The end game of Glen More has always been one of my favorite gaming moments. Players have to minimize the tiles they take — they are penalized for each tile they have over the player with the fewest — leading them to be deeply strategic about which one they select, and where they place it. Players also have to pick their final tile, which is one of the bigger choices of the game. This phase of Glen More II shines through exceptionally.
In the end, Tyler won by a long shot. The rest of us hadn’t done enough with the clan board, nor enough with the locations (though I did still snag what I saw as the best locations).
My old strategy of seeking certain locations to win the game no longer works. And I love that: Glen More II is a game with a lot for me to explore, and that’s even without the many chronicles in the game.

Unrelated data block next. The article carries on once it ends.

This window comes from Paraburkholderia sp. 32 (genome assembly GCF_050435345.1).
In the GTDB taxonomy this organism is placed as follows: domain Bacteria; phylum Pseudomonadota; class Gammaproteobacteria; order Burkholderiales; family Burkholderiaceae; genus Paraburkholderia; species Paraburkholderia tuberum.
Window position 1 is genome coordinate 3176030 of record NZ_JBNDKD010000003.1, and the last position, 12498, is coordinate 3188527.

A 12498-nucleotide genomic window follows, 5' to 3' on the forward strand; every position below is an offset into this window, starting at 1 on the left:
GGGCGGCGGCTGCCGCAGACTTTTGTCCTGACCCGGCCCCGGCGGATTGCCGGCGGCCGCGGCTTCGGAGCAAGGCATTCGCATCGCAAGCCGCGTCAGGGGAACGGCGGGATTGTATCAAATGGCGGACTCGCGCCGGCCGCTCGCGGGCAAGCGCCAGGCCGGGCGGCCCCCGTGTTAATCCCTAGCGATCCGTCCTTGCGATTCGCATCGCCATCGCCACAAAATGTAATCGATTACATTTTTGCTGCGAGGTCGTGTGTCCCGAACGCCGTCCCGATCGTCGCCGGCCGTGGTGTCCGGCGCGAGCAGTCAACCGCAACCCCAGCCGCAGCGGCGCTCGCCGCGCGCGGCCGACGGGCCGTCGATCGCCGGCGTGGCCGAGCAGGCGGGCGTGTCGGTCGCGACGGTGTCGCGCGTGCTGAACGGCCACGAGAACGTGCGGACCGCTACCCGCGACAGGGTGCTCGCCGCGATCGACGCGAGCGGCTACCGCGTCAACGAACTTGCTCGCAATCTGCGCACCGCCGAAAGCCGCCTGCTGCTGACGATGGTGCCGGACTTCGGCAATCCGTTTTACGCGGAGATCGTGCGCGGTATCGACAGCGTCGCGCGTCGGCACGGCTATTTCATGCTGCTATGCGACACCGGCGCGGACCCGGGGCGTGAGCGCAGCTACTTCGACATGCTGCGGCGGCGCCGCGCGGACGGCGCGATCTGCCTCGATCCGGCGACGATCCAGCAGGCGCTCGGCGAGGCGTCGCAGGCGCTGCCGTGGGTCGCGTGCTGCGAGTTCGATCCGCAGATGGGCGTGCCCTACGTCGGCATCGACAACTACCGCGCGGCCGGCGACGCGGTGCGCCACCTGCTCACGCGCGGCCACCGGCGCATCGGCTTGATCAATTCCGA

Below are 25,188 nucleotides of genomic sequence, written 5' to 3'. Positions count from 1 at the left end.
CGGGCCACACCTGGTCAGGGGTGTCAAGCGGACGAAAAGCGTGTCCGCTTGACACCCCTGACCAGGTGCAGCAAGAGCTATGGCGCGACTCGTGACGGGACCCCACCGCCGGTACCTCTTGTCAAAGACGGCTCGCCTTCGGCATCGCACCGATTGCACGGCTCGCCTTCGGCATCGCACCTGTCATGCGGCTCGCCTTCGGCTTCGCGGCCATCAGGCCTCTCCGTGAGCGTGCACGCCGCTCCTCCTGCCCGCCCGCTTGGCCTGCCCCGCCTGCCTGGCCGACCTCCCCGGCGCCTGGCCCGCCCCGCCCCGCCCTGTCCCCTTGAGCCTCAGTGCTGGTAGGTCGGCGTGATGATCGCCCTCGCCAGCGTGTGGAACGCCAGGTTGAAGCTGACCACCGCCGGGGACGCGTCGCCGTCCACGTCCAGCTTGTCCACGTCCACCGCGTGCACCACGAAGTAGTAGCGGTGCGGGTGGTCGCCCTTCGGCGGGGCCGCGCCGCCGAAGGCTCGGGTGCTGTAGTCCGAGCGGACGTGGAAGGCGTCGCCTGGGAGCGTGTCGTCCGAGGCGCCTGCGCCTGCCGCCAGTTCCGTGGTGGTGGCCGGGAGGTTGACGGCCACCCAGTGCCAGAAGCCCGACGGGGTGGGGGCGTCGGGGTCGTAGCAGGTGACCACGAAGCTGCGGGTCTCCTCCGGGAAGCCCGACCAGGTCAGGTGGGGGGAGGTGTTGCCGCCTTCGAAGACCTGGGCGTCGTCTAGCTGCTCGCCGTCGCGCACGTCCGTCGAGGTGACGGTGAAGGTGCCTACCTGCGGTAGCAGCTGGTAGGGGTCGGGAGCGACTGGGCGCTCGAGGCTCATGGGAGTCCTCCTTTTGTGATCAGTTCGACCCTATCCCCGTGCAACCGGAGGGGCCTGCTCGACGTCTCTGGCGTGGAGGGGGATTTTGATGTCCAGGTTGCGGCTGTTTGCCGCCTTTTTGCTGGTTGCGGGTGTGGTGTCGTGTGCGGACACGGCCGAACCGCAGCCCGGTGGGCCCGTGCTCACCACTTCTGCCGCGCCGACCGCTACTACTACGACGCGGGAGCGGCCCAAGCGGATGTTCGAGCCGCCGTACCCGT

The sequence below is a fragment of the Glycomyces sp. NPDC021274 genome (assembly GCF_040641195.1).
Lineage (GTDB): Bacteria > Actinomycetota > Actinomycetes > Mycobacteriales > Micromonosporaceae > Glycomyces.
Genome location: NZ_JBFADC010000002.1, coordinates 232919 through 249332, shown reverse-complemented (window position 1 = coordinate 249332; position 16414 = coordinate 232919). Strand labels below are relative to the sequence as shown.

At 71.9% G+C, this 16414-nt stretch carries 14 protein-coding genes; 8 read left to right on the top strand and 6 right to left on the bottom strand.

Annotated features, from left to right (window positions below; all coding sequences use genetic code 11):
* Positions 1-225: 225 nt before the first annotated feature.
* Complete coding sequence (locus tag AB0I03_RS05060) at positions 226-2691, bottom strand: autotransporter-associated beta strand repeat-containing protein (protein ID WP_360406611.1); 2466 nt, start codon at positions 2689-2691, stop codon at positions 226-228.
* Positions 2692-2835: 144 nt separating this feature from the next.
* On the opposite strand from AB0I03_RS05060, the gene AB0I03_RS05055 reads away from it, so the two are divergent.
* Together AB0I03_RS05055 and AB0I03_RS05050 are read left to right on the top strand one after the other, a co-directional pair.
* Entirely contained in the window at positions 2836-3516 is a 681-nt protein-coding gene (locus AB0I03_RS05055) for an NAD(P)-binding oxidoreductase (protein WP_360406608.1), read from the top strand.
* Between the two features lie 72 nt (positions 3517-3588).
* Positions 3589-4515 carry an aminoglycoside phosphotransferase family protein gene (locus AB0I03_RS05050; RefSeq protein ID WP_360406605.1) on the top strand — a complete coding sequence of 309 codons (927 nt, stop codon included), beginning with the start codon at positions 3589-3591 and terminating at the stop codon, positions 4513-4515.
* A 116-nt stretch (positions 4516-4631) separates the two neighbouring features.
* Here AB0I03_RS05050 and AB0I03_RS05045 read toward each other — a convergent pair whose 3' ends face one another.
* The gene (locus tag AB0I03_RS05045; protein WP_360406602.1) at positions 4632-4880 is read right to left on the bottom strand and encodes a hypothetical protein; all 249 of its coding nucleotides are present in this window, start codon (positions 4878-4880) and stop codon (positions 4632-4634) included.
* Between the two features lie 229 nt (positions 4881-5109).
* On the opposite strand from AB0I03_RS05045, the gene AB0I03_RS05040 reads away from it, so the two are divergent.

My fellow players loved the game. Brandon rated it highly, and so did Megan. Tyler said it was his favorite game of the convention. It was almost mine. But either way, this was my favorite play of the event, a memorable gaming experience. Everything lined up: a great game, with great players, and a great story. Oh, and some pretty great whisky (though not very much, because it was just a tiny sampler pack split among four people).
Overall, I’m highly, highly impressed with Glen More II. It’ll probably make my top 5 list of 2019. The production value is astounding, and I can already tell that the gameplay is better than the original. I look forward to trying the chronicles.
And the people at my event agreed: Glen More II finished in the top 5 voting for best game of the event.
The famous Scots are a great addition, and so is the clan board. Based on my two plays, it will be hard to win without using them at least in part.
Overall, Glen More II is a fitting tribute to Glen More, one of my all-time favorite games. I look forward to many more plays. I look forward to the chronicles. Kudos to Matthias Cramer and Funtails on this excellent production.